Thursday, October 06, 2022

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Article Index

 Appendix B: Excerpts from the White Privilege Shadow Report

Introduction

A. OVERVIEW OF PROBLEMS WITH THE INITIAL US CERD REPORT

4. The government report ignored the CERD framework ....

5. The government failed to undertake an adequate assessment of policies and practices as outlined by the Convention. Furthermore, it limited what examination it did undertake to the federal or national level.

7. The report makes several misleading claims including:

a. The government claims that it has met its obligations outlined in Article

7. There has been no government public education campaign on these issues ....

b. Throughout the document, the government describes the role of courts to limit and proscribe policies that address racial discrimination as if courts operate independently, away from government influence and outside of the framework of law and public debate ....

c. ... [T]here are a number of laws that are inconsistent with U.S. obligations under the CERD and further, that government action has played a primary role in “creating or perpetuating racial discrimination.”

8. Throughout the U.S. report, the government has attempted to rationalize what is actually policy-based discrimination (e.g., its failure to address disparate racial impact in public education, health and more) as a result of legal conditions beyond its control (decisions made by “independent” courts) and even the purview of the CERD ....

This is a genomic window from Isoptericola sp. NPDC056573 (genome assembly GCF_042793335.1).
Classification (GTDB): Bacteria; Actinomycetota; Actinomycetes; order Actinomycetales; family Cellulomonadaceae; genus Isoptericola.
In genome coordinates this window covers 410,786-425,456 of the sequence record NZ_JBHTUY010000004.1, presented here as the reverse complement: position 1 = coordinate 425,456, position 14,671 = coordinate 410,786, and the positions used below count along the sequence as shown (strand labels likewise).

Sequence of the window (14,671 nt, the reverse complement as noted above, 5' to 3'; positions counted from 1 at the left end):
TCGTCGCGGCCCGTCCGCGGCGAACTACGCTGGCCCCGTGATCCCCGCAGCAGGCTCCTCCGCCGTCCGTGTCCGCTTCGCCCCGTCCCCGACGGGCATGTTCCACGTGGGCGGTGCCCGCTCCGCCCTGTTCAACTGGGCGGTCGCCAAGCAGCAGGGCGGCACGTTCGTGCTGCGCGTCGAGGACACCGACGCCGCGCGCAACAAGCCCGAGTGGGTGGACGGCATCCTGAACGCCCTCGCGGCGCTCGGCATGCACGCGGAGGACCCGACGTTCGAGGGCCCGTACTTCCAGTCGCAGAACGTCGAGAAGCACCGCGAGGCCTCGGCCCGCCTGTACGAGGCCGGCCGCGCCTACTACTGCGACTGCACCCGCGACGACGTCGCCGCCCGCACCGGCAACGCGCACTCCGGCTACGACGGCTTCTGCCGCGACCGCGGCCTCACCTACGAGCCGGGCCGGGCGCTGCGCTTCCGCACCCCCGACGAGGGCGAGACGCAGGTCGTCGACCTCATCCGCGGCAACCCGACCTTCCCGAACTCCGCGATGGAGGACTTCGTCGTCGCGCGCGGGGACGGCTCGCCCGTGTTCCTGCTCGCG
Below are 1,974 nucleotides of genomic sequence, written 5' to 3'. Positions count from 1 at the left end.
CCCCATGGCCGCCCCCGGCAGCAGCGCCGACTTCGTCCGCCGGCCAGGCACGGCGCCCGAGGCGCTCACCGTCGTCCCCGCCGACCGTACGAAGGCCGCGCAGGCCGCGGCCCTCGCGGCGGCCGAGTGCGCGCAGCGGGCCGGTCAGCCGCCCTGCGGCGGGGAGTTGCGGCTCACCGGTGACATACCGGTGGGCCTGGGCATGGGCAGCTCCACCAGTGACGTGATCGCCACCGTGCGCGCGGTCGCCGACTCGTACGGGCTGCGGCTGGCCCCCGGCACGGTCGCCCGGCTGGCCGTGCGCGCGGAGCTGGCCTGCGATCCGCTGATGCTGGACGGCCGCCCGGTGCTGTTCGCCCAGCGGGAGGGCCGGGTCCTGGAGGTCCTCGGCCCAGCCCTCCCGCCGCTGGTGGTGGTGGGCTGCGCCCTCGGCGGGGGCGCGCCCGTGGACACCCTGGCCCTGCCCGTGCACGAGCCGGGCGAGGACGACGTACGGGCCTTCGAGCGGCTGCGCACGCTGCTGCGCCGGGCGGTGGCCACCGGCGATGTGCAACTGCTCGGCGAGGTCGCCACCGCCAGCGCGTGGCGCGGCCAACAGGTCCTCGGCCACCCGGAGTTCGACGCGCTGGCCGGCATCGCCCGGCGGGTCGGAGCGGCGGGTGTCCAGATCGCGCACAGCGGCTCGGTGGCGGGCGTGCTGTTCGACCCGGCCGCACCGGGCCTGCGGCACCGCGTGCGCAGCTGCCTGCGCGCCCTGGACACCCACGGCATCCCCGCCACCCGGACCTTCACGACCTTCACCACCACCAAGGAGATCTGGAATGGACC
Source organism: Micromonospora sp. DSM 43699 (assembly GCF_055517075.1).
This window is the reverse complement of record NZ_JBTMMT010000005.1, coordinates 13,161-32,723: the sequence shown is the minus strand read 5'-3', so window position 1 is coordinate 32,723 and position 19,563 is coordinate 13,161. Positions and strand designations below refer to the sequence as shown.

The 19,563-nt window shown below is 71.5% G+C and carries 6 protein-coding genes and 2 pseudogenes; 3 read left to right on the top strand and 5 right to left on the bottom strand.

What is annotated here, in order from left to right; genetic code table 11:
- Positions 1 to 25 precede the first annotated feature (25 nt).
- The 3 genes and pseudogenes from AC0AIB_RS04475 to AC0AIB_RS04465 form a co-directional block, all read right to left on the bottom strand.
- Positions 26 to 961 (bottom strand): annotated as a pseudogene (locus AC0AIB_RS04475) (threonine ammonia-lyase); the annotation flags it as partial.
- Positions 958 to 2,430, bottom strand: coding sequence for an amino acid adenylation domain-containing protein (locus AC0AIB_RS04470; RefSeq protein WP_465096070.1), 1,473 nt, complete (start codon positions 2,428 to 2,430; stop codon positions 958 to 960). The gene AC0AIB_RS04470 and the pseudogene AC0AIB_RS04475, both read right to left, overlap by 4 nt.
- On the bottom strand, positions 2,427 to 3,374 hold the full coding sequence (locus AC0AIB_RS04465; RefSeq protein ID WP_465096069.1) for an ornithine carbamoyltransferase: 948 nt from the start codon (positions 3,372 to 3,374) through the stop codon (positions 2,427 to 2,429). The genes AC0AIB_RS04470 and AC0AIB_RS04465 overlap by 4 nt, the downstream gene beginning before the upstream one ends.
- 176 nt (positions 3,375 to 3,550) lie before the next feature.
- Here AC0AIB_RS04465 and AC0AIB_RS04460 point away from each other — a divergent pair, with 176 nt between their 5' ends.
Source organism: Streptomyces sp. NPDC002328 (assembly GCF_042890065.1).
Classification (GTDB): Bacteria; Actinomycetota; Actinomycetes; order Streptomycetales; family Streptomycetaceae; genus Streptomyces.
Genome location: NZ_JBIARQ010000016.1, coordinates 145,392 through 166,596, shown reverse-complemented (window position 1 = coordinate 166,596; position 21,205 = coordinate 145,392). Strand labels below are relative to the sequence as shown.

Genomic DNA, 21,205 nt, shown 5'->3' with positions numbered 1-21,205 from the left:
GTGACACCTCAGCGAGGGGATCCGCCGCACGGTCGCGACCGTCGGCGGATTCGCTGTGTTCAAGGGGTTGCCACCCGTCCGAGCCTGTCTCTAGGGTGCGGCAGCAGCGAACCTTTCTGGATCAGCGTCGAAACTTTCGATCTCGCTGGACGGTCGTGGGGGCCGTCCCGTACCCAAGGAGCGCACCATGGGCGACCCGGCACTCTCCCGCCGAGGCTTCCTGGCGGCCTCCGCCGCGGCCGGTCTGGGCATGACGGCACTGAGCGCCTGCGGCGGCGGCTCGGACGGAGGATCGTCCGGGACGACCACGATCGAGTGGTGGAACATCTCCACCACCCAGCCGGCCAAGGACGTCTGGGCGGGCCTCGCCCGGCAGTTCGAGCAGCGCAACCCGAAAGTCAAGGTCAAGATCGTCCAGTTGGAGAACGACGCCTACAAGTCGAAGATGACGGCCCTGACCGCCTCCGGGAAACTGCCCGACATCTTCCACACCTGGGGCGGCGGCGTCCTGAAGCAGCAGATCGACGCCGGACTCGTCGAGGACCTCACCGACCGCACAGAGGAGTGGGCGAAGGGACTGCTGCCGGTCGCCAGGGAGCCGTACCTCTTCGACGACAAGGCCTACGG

B. SUMMARY OF ISSUES IN US NONCOMPLIANCE WITH THE CONVENTION RAISED IN THIS REPORT

9. The US government has not undertaken any “effective measures to review governmental, national and local policies” (Article II (1)(c) ....

10. The US government has not undertaken “special and concrete measures to ensure the adequate development and protection of certain racial groups” (Article II) (2) despite a preponderance of evidence of racism from both non-governmental organizations and government agencies ....

 11. The US Government has not acted in compliance with provisions in Article 5 to prohibit and eliminate discrimination in such areas as equal treatment before the law; right to housing, public health, medical care and other social services; and equal access to public services ....

12. The US government does not assure “effective protection and remedies” or “adequate reparation or satisfaction for any damage suffered” (Article 6) ....

13. The US government has not undertaken “effective measures particularly in the fields of teaching, education, culture and information, with a view to combating prejudices.” ...

Welfare Policy

KEY FINDINGS

The U.S. policy in this arena is inconsistent with several provisions of the CERD, particularly much of Article 2 and Article 5.

Welfare policy in the U.S. has always been highly racialized and this affects equal access to services. Given the pervasiveness of employment discrimination in the U.S., current policy trends to tie access to social services to employment have only exacerbated racial bias and discrimination in these programs.

Discrimination in social services is heightened for those with limited proficiency in English ....

RECOMMENDATIONS

· The government should allocate more resources to effective data collection by race and ethnicity and effective regulation and monitoring in order to track discriminatory effects of these policies. These data need to be analyzed for their discriminatory effects, rather than the intent driving the changes in policy ....